Follow TV Tropes


Headscratchers / For the Man Who Has Everything

Go To

  • A bit minor, but it's a little surprising that Superman isn't spending his birthday with his parents.
    • Countered by Fridge Brilliance when you remember that Superman could easily spend part of the day with his parents and part of the day at the Fortress. It's not like he has a long commute.
    • In regards to the comic version, if we're talking about the Kents, it was Pre-Crisis on Infinite Earths. Jonathan and Martha Kent died shortly before Clark went to college Pre-Crisis.
      • Pre-Flashpoint, a flashback in Green Lantern Corps (vol. 2) #24 showed a similar scenario of the story. Suggesting it was restored in Post-Infinite Crisis continuity. So Superman could indeed spent part of his birthday with his parents before going to his Fortress. If so, that would leave the question of how Mongul escaped from his Black Mercy-induced fantasy (since he enjoyed it so much to think it's too good to be true), let alone escape from the black hole Superman dropped him in.
    • And for the animated one, there's also the element of Fridge Brilliance that since the Black Mercy attacked Clark while he was in the Fortress, surrounded by memorabilia of his Kryptonian heritage, it's no wonder that he dreamt of life on Krypton.
  • So, why didn't Mongul kill Superman after using the black mercy on him, it seems pretty careless of him to assume that nobody would show up and remove it.
    • He probably did knew, but he just didn't care. I mean, he hardly came of as the most humble person ever, he probably just thought he would kick their asses and get a chance to talk about how clever he is.
    • Another possibility would for Mongul to keep Superman in his suspended happy land while he conquers the Earth, then bring Superman out of his happy world into a burning wasteland as a trophy, caught in despair for the two worlds he has lost.
    • Mongul explains it in Justice League Unlimited: he wanted Superman to suffer from having the Black Mercy removed.
    Superman: Do you have any idea what you did to me?
    Mongul: I fashioned a prison you couldn't leave without sacrificing your heart's desire. It must have been like tearing off your own arm.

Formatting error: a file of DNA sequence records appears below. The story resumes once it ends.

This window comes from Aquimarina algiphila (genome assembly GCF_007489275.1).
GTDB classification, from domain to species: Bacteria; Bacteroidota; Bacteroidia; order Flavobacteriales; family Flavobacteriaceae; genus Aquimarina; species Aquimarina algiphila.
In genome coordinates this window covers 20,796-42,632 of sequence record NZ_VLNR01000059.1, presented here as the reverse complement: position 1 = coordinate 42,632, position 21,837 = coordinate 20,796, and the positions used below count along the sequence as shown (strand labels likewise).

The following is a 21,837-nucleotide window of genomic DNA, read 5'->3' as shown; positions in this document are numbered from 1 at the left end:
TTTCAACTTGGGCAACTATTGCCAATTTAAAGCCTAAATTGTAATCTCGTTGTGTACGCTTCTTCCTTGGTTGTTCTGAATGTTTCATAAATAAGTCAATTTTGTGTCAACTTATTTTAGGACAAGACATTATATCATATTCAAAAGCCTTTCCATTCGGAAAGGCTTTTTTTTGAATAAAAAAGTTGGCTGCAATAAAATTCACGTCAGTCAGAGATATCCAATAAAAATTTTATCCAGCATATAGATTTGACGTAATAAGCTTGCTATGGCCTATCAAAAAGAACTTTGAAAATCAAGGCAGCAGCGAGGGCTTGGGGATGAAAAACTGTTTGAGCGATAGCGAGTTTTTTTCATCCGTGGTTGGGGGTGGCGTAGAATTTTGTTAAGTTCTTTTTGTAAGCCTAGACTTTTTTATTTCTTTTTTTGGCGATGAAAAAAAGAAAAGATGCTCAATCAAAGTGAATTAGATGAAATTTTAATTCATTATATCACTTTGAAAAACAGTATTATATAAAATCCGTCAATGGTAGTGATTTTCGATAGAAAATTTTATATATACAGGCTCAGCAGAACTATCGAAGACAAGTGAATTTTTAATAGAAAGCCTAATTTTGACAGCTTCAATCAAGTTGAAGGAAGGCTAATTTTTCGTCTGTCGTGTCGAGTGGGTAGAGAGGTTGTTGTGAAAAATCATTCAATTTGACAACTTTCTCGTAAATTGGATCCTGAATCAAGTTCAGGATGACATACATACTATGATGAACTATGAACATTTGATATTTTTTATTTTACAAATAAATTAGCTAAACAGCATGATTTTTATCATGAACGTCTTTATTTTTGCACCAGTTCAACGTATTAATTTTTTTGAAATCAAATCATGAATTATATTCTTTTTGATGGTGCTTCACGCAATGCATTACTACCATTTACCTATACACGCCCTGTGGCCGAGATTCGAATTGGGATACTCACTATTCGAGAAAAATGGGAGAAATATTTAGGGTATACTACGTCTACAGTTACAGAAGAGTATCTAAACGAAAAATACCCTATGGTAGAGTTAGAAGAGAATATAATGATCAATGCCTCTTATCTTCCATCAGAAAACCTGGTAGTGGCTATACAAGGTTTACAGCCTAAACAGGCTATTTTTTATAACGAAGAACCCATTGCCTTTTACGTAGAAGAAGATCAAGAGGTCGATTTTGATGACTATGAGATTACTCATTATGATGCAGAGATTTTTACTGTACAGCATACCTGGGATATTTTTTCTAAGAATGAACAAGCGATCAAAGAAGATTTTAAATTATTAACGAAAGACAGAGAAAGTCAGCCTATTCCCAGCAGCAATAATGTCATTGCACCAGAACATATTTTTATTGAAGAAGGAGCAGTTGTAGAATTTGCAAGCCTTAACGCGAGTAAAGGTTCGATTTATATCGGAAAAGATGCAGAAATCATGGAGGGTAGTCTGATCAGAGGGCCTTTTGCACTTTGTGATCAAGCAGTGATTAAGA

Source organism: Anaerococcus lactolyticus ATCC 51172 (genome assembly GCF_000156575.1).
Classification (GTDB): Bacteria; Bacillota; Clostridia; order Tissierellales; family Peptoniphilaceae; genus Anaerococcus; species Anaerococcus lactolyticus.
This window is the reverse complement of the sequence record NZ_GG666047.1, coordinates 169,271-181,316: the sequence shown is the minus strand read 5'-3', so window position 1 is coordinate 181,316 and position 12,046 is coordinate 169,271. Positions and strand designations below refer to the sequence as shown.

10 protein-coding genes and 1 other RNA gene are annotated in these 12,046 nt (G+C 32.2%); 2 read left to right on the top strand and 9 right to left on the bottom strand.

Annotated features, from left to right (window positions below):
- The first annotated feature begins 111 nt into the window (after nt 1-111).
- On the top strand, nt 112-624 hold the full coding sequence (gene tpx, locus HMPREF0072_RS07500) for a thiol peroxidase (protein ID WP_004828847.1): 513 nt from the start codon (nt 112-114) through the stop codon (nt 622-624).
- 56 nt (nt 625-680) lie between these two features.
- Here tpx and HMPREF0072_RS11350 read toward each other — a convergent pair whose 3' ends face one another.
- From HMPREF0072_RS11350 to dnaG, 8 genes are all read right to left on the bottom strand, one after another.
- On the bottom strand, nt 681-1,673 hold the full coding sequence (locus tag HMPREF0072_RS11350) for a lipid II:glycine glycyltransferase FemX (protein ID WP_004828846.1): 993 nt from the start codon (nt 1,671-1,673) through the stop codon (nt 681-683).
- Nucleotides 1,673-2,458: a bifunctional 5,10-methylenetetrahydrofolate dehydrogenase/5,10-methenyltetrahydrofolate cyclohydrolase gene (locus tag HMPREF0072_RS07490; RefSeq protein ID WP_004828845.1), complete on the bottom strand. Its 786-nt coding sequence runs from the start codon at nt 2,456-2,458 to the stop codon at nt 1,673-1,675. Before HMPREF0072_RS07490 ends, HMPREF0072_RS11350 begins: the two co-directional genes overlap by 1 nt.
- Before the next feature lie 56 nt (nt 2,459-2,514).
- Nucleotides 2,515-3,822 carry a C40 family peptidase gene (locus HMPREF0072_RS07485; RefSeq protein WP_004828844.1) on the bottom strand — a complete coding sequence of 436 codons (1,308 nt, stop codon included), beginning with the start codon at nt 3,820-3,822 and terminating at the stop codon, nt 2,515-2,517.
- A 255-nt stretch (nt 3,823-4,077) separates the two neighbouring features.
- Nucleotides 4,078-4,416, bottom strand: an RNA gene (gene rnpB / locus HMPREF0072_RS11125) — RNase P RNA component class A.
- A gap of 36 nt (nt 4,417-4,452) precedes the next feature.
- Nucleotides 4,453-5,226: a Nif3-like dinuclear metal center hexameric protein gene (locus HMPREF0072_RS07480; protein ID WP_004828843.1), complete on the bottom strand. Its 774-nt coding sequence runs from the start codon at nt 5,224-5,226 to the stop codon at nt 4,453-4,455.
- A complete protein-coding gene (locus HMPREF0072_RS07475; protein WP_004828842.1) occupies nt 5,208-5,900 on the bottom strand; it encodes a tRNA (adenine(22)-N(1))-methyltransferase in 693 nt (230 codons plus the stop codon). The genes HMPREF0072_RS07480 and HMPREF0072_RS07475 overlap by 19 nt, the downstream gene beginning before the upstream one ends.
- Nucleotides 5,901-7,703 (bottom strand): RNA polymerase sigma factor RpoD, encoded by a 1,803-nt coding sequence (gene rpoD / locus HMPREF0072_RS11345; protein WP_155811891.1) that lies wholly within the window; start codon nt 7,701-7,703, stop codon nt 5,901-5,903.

• If Superman doesn't get out of the fantasy, then Mongul has a handy little Superman trophy he can show off and gloat with towards everyone he's conquering. Besides, what's the point of imprisoning someone in an inescapable fantasy prison if you're just gonna kill them seconds later? Might as well enjoy it for a while.
    • And perhaps Mongul attempting to kill Supes would cause the Black Mercy to falter. Why fight Superman when you can just take him out of the way? Besides, in the comic version, nothing could rip it off without Mongul's special gauntlets. Only the animated version had the "I Know You're in There Somewhere" Fight trope.
      • It does seem to be implied in the comic book version that the fact that Superman's supposedly perfect dream-life becomes increasingly dystopian and unpleasant is his mind's way of fighting against and rejecting the dream; it's possible that had it been left long enough, he could have eventually fought his way out of it.
  • This may have been covered before, but why does the "perfect world" of Superman have a bitter Jor El, a hospitalized Kara, a still stolen Kandor, etc? I guess the Black Mercy does not do a pretty good job then.
    • It's hinted that the imperfections in the supposed perfect world that the Black Mercy creates for Superman are in fact a result of his mind fighting to return to reality. He is Superman, after all; he's superpowered and never gives up. Had it been anyone else, it likely would have been absolutely perfect, but it comes across a being who's just too powerful for it.